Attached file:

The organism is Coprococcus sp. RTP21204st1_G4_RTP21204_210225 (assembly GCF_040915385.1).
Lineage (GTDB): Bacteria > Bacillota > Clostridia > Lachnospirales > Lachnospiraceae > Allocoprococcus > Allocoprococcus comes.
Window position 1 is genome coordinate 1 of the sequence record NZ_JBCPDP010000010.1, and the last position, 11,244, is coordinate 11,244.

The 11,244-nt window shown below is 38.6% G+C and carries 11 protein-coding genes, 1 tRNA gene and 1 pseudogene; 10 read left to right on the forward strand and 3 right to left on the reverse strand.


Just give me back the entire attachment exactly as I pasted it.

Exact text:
The organism is Coprococcus sp. RTP21204st1_G4_RTP21204_210225 (assembly GCF_040915385.1).
Lineage (GTDB): Bacteria > Bacillota > Clostridia > Lachnospirales > Lachnospiraceae > Allocoprococcus > Allocoprococcus comes.
Window position 1 is genome coordinate 1 of the sequence record NZ_JBCPDP010000010.1, and the last position, 11,244, is coordinate 11,244.

The 11,244-nt window shown below is 38.6% G+C and carries 11 protein-coding genes, 1 tRNA gene and 1 pseudogene; 10 read left to right on the forward strand and 3 right to left on the reverse strand.